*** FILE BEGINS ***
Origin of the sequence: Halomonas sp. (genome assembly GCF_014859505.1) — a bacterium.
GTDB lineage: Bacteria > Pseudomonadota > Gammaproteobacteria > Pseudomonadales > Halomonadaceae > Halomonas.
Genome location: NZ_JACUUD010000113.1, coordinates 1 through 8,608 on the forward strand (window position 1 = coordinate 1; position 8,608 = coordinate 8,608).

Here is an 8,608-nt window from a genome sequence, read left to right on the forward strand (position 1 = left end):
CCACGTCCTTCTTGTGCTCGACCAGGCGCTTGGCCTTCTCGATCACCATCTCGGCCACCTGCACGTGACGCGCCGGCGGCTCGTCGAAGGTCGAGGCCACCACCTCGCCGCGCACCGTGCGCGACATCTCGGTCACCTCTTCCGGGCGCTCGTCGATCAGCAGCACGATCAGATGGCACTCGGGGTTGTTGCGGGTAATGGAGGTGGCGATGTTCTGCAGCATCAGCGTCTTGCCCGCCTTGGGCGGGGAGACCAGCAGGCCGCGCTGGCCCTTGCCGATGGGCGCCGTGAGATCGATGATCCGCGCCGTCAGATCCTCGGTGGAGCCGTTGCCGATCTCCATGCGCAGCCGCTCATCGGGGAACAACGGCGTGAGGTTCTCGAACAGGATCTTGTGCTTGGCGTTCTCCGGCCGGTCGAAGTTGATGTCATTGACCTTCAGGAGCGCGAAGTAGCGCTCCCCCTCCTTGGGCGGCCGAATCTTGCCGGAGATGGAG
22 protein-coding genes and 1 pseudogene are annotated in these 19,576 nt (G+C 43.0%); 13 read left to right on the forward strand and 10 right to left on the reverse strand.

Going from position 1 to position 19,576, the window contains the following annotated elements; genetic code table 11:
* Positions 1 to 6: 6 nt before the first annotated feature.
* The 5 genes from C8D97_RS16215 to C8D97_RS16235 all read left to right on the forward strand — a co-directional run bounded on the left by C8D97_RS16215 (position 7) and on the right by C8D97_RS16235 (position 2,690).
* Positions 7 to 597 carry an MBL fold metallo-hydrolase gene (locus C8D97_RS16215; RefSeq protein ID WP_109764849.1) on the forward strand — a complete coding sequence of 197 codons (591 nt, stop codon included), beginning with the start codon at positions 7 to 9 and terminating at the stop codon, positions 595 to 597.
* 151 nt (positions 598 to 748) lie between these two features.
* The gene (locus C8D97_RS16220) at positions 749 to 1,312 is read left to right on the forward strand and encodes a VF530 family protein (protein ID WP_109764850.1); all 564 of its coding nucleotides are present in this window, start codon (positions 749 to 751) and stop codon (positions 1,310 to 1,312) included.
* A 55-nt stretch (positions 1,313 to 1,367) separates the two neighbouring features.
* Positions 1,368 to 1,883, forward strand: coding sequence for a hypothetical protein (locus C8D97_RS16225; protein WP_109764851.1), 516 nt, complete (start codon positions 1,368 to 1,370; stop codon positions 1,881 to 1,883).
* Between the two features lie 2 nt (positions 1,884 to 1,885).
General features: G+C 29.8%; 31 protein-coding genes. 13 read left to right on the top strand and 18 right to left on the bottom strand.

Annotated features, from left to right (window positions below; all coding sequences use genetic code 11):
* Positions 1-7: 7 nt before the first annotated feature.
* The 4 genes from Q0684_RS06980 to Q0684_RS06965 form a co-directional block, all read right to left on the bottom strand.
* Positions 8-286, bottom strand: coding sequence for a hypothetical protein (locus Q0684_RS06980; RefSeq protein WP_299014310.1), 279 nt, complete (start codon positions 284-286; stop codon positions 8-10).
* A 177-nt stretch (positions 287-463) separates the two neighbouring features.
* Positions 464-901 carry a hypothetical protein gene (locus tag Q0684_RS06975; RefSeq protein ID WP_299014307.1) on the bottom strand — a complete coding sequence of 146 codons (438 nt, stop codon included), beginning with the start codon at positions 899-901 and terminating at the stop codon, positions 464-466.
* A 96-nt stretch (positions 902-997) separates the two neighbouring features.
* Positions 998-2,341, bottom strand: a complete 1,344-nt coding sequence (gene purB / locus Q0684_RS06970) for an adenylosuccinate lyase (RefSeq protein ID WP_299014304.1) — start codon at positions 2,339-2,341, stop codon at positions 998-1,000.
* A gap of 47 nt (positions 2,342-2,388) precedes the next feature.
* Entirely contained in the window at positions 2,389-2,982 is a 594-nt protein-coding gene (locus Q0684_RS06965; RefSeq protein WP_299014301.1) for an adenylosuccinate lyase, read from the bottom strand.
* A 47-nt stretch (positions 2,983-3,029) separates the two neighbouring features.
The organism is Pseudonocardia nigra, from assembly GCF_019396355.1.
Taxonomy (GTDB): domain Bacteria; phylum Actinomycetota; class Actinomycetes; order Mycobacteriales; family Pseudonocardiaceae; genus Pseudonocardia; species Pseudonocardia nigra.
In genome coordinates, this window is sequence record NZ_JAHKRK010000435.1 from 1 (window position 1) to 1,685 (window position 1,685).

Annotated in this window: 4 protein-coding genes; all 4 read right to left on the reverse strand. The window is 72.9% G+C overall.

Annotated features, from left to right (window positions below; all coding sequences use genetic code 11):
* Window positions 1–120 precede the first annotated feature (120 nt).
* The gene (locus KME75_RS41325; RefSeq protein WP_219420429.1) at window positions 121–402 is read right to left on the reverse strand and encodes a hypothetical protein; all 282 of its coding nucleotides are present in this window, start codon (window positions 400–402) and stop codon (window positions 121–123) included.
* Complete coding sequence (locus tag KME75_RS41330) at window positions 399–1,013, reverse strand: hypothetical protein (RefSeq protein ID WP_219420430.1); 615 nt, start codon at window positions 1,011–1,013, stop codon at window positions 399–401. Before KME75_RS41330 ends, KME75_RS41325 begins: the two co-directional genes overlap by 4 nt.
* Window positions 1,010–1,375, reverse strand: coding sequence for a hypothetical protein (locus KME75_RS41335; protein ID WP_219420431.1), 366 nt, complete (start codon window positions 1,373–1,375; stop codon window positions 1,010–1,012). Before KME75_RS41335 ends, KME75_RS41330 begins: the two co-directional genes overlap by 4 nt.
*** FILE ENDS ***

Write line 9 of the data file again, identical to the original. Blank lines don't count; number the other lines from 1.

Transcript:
* The 5 genes from C8D97_RS16215 to C8D97_RS16235 all read left to right on the forward strand — a co-directional run bounded on the left by C8D97_RS16215 (position 7) and on the right by C8D97_RS16235 (position 2,690).